Tag: country

Music from the Worst Album Covers — Ken, By Request Only

Music from the Worst Album Covers — Ken, By Request Only

Album Cover of the Week, Music
While opinions vary as to what the worst album covers of all-time are, By Request Only invariably shows up on just about every top 10 list. To be honest I don't really see why. Sure, it's kind of cheesy and good for a cheap laugh -- but is it really bad? I don't think so, but I'm just one man. Regardless, I made it my mission to track down this album -- issued only under the mysterious name "Ken" -- and check it out. So here's what you need to know. Ken is actually Ken Snyder, and By Request Only is a fairly typical contemporary Christian music album from the mid '70s. That is to say it's basically traditional gospel infused with contemporary country and even a little bit of rhythm and blues. The first track, "He Loves Me So," gives you a good idea of what you're in for on the rest ...
Desert Island Discs — Willie Nelson, Yesterday’s Wine

Desert Island Discs — Willie Nelson, Yesterday’s Wine

Music
I've toyed with the idea of writing a post about country music that even country music haters can appreciate. If and when I ever get around to it, Yesterday's Wine is absolutely going on the list. I have no idea if Willie Nelson ever performs material from the album in his concerts, but I would pay big money to watch him play it all the way through. If this album came out today it would be labeled "alt-country," for it bears little resemblance to the type of slick, radio-friendly music Nashville has been pumping out for decades. Yesterday's Wine is a deeply personal record, rooted in traditional sounds. It's warm and intimate, and suffused with a deep spirituality that always seems genuine. Oh yeah, and it's a concept album. Nelson assumes the role of an "Imperfect Man" who ha
Album Cover of the Week: Look At Them Beans

Album Cover of the Week: Look At Them Beans

Album Cover of the Week, Music
Ladies and gentlemen I give you Johnny Cash, the Man in... Beans? I would love to know the story behind this cover. I do know that the title is taken from a Joe Tex song called "Papa's Dream," which appeared on his 1973 album Joe Tex Spills the Beans. But anyway, about the Johnny Cash album. That's the Man in Black wearing blue on the front, and with his son John Carter Cash -- then just five years old and the only son of Johnny and June Carter Cash. Photography on Look at Them Beans (Columbia Records KC 33814) is credited to Marion Ward and Bill Barnes, and the design was by Barnes.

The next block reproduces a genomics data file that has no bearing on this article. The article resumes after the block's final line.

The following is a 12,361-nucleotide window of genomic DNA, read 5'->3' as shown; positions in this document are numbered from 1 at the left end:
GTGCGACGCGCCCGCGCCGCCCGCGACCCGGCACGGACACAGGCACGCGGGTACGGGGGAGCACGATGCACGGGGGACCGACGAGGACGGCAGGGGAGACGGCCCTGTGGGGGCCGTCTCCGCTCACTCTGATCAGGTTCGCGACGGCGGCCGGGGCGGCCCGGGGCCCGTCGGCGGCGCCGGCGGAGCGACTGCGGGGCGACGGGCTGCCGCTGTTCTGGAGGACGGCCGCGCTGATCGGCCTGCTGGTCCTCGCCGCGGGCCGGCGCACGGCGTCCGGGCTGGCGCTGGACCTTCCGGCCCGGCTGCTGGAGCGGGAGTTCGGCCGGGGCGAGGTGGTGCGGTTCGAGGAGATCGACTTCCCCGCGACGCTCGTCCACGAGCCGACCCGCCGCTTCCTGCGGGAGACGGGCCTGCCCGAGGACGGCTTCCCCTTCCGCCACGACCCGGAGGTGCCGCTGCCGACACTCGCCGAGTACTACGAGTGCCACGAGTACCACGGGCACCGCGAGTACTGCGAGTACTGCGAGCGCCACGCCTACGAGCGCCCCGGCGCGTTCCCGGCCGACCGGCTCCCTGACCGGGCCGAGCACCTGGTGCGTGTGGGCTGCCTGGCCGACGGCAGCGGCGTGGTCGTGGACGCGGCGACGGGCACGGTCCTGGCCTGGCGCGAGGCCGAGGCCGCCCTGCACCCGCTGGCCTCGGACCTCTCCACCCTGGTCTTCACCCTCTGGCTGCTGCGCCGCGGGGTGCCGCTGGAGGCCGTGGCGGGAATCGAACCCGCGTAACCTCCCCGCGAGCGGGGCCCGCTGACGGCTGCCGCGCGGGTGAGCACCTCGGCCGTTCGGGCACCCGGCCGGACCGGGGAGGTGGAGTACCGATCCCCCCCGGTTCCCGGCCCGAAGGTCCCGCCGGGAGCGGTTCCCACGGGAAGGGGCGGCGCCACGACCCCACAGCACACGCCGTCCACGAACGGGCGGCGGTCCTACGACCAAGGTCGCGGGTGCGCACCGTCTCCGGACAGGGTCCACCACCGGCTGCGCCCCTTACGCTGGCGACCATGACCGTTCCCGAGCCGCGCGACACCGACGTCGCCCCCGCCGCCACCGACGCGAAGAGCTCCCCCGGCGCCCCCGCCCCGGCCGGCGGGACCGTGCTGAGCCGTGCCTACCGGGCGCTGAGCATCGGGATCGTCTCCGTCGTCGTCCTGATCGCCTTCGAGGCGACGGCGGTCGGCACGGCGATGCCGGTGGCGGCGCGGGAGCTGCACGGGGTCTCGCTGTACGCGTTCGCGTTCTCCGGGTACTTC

Retrotisement: Video Music Dynamite from 1986!

Retrotisement: Video Music Dynamite from 1986!

Advertising, Retrotisements
If you're about my age and love music, then you no doubt owned at least one music video collection from MusicVision. If you need to job your memory, think VHS collections of music videos from your favorite bands packaged in those gray boxes. Here's a classic ad from July 1986 featuring a bunch of them: Now this is what I call music! Of course it makes sense that two of the hottest bands of '86 -- Starship and Mr. Mister -- are prominently featured here. But let's not forget Country Comes Alive (with Kenny Rogers, Ronnie Milsap, Waylon Jennings, Alabama, Juice Newton, the Judds, and more!), Whodini, and Chess Moves, a set of original songs from the London musical Chess! Oh, and it's also available on Beta! Related articles Retrotisements - Classic ads from car companies of th...
Album review mini-roundup: Alison Krauss & Union Station, Duran Duran, and Jim Noir

Album review mini-roundup: Alison Krauss & Union Station, Duran Duran, and Jim Noir

Music
Alison Krauss & Union Station, Paper Airplane (Rounder Records) -- Even if Union Station's brand of bluegrass and sweet country pop isn't your cup of sassafras tea, you need to listen to this at least once. Krauss has one of the most beautiful voices in music, and you should never pass up a chance to hear her. Turn off your cell phone, sit down, relax, and let the beauty of tracks like "Lay My Burden Down" and "Dimming of the Day" take you away. Paper Airplane is a subdued affair, and not exactly what you'd play at a party, but the performances are top notch and the production is warm and intimate. There is a little more grit on the songs led by Dan Tyminksi (whose voice many will recognize as the man actually singing George Clooney's parts on O Brother, Where Art Thou?), but "Dust ...
New Adventures in Hi-Fi: My Journey Into R.E.M., Part 3

New Adventures in Hi-Fi: My Journey Into R.E.M., Part 3

Music
It seems like a totally foreign concept now, but there was a time when bands managed to tour and release albums on a regular basis. An album per year was standard for most acts, and some overachievers managed two per year. Now fans are lucky to get a new record every three years or so. I don't know how this started or why, but it sucks. I'd rather get a new release every year, with eight or nine songs, than these 14 or 15-song monstrosities that come out whenever a band gets around to it. Anyway, we're knee-deep in my journey through R.E.M.'s discography in case you hadn't noticed. They kept up an old-school release schedule throughout the 1980s, with a new studio recording every year from 1982 through 1988. Pretty damn impressive if you ask me. We're up to LP number three right now, Fa...
Listening Booth – Waylon Jennings, “Rainy Day Woman”

Listening Booth – Waylon Jennings, “Rainy Day Woman”

Listening Booth
Even if you don't like country music, you owe it to yourself to listen to this.  It's but a sampling of the sub-genre of country now known as Outlaw, and it's a stark reminder that there once was life and spirit in country music. From the classic 1974 album The Ramblin' Man, enjoy "Rainy Day Woman" from the immortal Waylon Jennings. And hey, props to Ralph Mooney on the steel guitar.